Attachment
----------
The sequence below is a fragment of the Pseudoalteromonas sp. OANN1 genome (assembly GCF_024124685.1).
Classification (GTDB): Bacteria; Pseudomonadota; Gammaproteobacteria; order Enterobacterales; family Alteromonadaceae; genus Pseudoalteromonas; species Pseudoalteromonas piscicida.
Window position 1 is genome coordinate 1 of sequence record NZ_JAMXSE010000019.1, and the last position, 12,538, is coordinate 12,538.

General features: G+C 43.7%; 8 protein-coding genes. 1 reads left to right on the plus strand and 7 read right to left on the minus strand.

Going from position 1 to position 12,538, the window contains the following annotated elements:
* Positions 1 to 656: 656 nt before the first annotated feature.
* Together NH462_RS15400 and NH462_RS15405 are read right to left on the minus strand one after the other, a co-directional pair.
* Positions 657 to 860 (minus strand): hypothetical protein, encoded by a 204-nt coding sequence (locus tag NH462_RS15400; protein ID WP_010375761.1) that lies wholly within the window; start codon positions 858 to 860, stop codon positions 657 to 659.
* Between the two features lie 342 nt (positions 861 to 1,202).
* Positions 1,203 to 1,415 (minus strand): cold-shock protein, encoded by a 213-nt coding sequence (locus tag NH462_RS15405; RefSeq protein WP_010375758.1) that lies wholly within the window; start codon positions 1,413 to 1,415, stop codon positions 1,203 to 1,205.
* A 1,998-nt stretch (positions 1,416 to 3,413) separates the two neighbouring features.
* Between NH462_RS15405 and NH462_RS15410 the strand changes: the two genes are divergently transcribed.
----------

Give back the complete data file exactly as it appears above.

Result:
The sequence below is a fragment of the Pseudoalteromonas sp. OANN1 genome (assembly GCF_024124685.1).
Classification (GTDB): Bacteria; Pseudomonadota; Gammaproteobacteria; order Enterobacterales; family Alteromonadaceae; genus Pseudoalteromonas; species Pseudoalteromonas piscicida.
Window position 1 is genome coordinate 1 of sequence record NZ_JAMXSE010000019.1, and the last position, 12,538, is coordinate 12,538.

General features: G+C 43.7%; 8 protein-coding genes. 1 reads left to right on the plus strand and 7 read right to left on the minus strand.

Going from position 1 to position 12,538, the window contains the following annotated elements:
* Positions 1 to 656: 656 nt before the first annotated feature.
* Together NH462_RS15400 and NH462_RS15405 are read right to left on the minus strand one after the other, a co-directional pair.
* Positions 657 to 860 (minus strand): hypothetical protein, encoded by a 204-nt coding sequence (locus tag NH462_RS15400; protein ID WP_010375761.1) that lies wholly within the window; start codon positions 858 to 860, stop codon positions 657 to 659.
* Between the two features lie 342 nt (positions 861 to 1,202).
* Positions 1,203 to 1,415 (minus strand): cold-shock protein, encoded by a 213-nt coding sequence (locus tag NH462_RS15405; RefSeq protein WP_010375758.1) that lies wholly within the window; start codon positions 1,413 to 1,415, stop codon positions 1,203 to 1,205.
* A 1,998-nt stretch (positions 1,416 to 3,413) separates the two neighbouring features.
* Between NH462_RS15405 and NH462_RS15410 the strand changes: the two genes are divergently transcribed.